The Vatican has come under pressure from the United States to shun Iraq, the birthplace of the Prophet Abraham, during the travels of Pope John Paul II. The State Department is reportedly concerned that the pope’s scheduled December visit will be manipulated by Saddam Hussein “for political purposes.” No doubt. There are few heads of state anywhere whose political motivations are more suspect than Saddam’s; meanwhile, the pope’s motivations are unquestionably religious and humanitarian. It should be clear whose message will prevail.
The real trouble is that the pope is a vocal opponent of U.S. sanctions against Iraq, just as he has opposed sanctions against Cuba, another country he visited against U.S. wishes. Indeed, the pope has emerged as a leading critic of sanctions generally, just as the United States has emerged as a leading practitioner of sanctions around the world.
In the pope’s view, articulated in many sermons and under-girded by three magisterial encyclicals on economics, forbidding trade in nonmilitary goods and services harms the poor, engenders rather than quells conflict, and forestalls political changes consistent with human rights.
Indeed, last month’s United Nations’ report on the effect of sanctions against Iraq seems to support this view: Half a million children under the age of five have died since 1991. Every month, another four thousand children die due to lack of medicine, food, and clean water. Malnutrition and disease is widespread. Oil-for-food exchanges have addressed only a tiny part of the problem. The pope cannot be expected to overlook a crisis of this magnitude.
The problem of sanctions is not limited to Iraq. The United States maintains some form of economic sanctions against seventy-eight countries–nearly half the countries in the world. Some are holdovers from the Cold War (Cuba, North Korea, and China); others are the usual lineup of rogue states (Libya and Iran). Lobbying groups have pushed Congress to impose sanctions for the most menial of infractions. Even Costa Rica, Italy, and the tiny island of Vanuatu have found themselves on the receiving end of U.S. trade sanctions.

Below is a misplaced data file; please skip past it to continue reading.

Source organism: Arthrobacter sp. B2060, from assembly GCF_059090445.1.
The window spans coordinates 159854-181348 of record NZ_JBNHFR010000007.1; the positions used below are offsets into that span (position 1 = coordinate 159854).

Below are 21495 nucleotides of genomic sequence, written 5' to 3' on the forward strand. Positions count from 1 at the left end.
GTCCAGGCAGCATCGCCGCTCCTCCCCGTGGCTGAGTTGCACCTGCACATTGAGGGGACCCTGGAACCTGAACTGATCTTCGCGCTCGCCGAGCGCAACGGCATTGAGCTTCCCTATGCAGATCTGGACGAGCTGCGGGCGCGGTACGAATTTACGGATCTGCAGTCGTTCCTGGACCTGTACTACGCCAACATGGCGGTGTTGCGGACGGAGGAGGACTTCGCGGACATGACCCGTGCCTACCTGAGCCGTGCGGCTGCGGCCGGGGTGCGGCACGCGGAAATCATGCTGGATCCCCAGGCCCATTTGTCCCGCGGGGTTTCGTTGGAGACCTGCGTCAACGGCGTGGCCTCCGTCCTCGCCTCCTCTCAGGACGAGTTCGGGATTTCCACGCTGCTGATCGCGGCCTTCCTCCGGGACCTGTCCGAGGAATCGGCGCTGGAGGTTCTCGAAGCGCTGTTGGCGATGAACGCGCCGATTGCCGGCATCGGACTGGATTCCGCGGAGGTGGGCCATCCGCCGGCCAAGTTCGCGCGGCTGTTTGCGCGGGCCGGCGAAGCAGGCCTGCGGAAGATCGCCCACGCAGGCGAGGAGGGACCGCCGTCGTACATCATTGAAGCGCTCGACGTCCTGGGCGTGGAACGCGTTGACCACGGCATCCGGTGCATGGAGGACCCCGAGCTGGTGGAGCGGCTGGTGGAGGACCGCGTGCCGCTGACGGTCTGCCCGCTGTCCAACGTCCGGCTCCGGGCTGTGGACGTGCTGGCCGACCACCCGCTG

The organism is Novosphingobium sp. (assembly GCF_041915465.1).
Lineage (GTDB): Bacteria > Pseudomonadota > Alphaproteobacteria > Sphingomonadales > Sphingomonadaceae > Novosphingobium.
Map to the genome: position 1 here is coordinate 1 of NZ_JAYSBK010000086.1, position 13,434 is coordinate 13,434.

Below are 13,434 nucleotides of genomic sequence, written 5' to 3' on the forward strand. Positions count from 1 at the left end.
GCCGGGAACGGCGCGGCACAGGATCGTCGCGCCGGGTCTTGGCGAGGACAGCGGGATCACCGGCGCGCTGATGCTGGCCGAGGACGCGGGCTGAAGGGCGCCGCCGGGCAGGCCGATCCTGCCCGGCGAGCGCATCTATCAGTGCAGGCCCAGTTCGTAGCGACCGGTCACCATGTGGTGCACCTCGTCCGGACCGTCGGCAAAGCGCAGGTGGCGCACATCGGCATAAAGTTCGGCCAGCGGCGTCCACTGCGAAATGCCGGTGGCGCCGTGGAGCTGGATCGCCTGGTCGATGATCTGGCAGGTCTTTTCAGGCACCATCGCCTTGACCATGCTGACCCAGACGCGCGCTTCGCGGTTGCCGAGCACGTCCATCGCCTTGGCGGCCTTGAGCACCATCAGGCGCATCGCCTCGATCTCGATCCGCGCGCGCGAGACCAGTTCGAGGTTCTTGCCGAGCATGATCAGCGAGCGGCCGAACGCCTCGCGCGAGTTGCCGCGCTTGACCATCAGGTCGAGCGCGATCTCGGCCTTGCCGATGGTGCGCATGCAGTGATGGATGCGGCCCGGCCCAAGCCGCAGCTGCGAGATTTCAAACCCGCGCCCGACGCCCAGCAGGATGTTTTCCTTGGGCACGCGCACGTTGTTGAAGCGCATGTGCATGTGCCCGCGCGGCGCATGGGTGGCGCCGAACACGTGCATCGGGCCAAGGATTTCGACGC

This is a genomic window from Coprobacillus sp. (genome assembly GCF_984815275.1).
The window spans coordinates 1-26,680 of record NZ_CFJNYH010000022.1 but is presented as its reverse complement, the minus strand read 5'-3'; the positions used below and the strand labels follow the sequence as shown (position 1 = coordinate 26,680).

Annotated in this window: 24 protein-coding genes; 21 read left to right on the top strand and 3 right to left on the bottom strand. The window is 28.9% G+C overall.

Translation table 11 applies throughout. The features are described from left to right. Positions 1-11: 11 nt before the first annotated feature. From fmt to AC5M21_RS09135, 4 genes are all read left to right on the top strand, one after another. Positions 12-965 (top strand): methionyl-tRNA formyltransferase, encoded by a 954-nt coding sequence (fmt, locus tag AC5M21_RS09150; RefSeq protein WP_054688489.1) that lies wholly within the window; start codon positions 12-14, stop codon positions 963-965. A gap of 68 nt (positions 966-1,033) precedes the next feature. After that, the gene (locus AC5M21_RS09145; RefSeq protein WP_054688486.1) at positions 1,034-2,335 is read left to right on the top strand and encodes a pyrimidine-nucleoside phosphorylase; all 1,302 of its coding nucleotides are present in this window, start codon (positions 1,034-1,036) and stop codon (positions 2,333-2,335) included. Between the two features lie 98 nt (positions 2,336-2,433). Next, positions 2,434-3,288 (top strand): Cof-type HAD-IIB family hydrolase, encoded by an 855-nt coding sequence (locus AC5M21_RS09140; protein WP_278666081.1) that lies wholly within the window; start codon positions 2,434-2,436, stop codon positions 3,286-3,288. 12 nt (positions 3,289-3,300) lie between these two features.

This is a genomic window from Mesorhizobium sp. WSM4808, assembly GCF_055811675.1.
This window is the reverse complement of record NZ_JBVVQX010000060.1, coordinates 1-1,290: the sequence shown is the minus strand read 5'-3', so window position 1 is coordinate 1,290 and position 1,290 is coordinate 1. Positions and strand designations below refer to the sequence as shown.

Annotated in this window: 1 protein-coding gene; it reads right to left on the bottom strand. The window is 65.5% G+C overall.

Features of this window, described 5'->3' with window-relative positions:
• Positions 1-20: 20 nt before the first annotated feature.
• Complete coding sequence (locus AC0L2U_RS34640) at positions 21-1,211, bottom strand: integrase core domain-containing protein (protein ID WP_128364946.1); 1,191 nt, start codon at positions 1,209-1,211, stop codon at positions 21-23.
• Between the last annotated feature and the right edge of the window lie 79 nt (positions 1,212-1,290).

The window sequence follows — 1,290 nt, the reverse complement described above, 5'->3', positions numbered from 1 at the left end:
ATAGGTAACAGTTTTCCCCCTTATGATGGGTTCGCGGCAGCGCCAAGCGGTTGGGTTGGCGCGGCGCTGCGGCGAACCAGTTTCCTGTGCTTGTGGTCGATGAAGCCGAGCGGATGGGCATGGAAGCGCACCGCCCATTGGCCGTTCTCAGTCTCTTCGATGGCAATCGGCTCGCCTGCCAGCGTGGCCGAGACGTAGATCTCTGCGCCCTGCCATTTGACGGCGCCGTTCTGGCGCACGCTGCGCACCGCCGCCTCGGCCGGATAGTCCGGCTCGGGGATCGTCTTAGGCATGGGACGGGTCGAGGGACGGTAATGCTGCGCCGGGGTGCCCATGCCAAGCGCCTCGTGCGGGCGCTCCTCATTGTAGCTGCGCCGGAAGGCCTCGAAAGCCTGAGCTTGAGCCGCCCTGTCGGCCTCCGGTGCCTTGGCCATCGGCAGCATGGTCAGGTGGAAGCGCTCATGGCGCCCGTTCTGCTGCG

Along with the rise of sanctions mania, sweeping academic studies have appeared–like Gary Hufbauer’s Economic Sanctions Reconsidered (1999)–that have shown sanctions to be economically harmful to the most vulnerable part of the population in the targeted country. Neither do they achieve their stated military or political objectives. After all, Fidel Castro, Muammar Qaddafi, and Hussein still rule their much-sanctioned domains. In each case, sanctions have served to underscore the image of the leader as an opponent of foreign empire.
In contrast, Catholic social teaching has long embraced peaceful international economic relations as an expression of human solidarity. As I saw first-hand on my last visit to Cuba, forbidding trade means barring people from having access to the means of material improvement, which is a sin against charity. It also means using a policy of coercion, rewarding some and injuring others, where peaceful exchange would be more fruitful.
We have known since Athens’ embargo against Megara in 431 bc set off the Peloponnesian War that sanctions are no way to conduct international policy. If we want a world where human rights are respected, the path of peace and trade is to be preferred to a path of ongoing belligerence. Rather than being harassed by the Clinton administration, Pope John Paul II should be praised for setting an example of political independence in the face of a misguided U.S. policy against so many countries.
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